Trichomonas Vaginalis (TV)
What is it?
Trichomonas vaginalis is a sexually transmitted infection (STI). It's sometimes called trichomonas, trichomoniasis or TV. Trichomonas vaginalis is an infection caused by a tiny organism called Trichomonas vaginalis. It can infect the vagina, the urethra (tube that carries urine out of the body) and under the foreskin of the penis. The infection is easily passed from one person to another through sexual contact. Anyone who’s having sex can get it and pass it on.
How do I get it?
TV is nearly always passed from one person to another through unprotected vaginal sex. It can also be spread through sharing sex toys if you don’t wash them or cover them with a new condom each time they’re used, but this is rare. You can’t get trichomonas from anal sex, oral sex or from kissing, hugging, sharing cups, plates or cutlery, toilet seats or towels.
Signs and Symptoms
Up to half of infected people won’t have any signs or symptoms at all. Men with trichomonas rarely have symptoms. If you get signs and symptoms, they usually show up within a month of coming into contact with trichomonas.
You might notice the following:
- Soreness, inflammation (pain, redness or swelling) or itching in and around the vagina. This can cause discomfort when having sex.
- A change in vaginal discharge. There may be a small amount or a lot, and it may be thick or thin, or frothy and yellow. You may also notice a strong smell that may be unpleasant.
- Pain, or a burning sensation, when passing urine.
- A discharge from the penis. This discharge may be thin and whitish.
- Inflammation of the foreskin (this is uncommon).
You could still have trichomonas even if a partner has tested negative. If you have trichomonas, you should be tested for other sexually transmitted infections as you can have more than one sexually transmitted infection at once.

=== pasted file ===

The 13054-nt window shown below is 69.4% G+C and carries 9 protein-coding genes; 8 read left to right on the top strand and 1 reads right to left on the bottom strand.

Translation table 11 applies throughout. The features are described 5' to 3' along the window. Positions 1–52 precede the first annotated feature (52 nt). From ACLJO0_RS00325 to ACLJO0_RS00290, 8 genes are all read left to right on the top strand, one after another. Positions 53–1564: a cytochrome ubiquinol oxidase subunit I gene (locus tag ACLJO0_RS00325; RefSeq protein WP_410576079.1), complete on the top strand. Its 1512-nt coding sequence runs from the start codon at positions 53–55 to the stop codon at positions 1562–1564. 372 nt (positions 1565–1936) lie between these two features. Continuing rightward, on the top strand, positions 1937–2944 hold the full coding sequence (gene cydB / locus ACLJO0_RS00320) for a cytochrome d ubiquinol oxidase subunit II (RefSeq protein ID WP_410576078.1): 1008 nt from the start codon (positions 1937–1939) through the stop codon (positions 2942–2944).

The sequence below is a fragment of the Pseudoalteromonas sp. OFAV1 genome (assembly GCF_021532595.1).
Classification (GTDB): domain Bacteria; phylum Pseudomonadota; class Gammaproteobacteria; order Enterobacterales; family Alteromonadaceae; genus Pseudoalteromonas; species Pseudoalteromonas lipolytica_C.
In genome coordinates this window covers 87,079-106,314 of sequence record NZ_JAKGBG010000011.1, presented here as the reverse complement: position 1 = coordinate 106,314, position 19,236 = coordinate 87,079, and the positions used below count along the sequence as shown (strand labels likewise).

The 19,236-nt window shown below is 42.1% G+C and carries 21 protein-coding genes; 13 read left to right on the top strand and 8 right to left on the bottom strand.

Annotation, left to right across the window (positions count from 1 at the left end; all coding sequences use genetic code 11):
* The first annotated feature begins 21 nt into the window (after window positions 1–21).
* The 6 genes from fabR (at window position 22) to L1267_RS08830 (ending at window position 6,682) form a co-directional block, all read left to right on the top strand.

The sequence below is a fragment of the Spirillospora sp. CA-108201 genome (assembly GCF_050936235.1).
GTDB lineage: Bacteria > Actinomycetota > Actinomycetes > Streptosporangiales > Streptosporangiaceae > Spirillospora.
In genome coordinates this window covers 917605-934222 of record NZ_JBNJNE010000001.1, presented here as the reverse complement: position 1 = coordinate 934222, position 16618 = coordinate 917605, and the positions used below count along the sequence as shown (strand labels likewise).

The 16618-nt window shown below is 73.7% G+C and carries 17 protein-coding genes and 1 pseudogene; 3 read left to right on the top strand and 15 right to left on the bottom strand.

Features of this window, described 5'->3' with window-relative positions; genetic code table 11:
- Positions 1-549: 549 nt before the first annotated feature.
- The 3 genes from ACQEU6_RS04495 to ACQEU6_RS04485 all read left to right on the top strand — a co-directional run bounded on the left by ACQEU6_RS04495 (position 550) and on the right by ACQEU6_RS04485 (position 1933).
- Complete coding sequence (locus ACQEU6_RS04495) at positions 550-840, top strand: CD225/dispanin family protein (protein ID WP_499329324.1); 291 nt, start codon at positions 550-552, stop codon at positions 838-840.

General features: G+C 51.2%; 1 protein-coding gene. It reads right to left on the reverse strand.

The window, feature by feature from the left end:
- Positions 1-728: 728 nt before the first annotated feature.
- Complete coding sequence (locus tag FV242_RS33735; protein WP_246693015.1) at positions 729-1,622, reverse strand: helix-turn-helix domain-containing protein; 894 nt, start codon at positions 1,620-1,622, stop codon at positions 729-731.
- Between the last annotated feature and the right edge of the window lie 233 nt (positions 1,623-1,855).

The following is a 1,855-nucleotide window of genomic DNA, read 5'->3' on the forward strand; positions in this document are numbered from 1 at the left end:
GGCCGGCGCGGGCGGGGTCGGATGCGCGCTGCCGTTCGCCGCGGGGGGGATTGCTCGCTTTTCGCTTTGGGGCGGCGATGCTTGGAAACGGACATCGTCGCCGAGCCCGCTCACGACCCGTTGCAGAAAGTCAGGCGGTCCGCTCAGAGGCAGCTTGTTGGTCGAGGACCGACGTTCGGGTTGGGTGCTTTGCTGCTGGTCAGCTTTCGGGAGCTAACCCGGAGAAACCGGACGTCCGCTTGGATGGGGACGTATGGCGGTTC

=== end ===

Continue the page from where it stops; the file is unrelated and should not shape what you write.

There are different ways of testing for trichomonas. You may be asked to give a urine sample.
- If you have a vagina, a doctor or nurse may take a swab from the vagina during an internal examination or you may be asked to use a swab yourself.
- If you have a penis, a doctor or nurse may use a swab to collect a sample from the entrance to the urethra at the tip of the penis.
A swab looks like a cotton bud, but is smaller and rounded. It sometimes has a small plastic loop on the end rather than a cotton tip. It’s wiped over the parts of the body that could be infected and easily picks up samples of discharge and cells. This only takes a few seconds and isn’t painful, though it may be uncomfortable for a moment.
Sometimes your sample can be looked at under a microscope and you can get the result straight away. Otherwise, you may have to wait up to 2 weeks. Routine blood tests don’t detect trichomonas.
The treatment for TV involves taking a course of antibiotic tablets. This may be a single dose or a week long course. If you take it according to the instructions it’s at least 90% effective.
- You’ll be advised not to drink alcohol during the treatment and for 48 hours afterwards. This is because antibiotics used to treat trichomonas react with alcohol and can make you feel very unwell.
- If there’s a high chance you have the infection, treatment may be started before the results of the test are back. You’ll always be given treatment for trichomonas if a partner is found to have trichomonas.
- Tell the doctor or nurse if you’re pregnant, think you might be, or are breastfeeding, as this can affect the treatment you’re given.
- There’s no evidence that complementary therapies cure trichomonas. Complementary therapies are therapies that fall outside of mainstream healthcare.
Further Guidance: Trichomonas vaginalis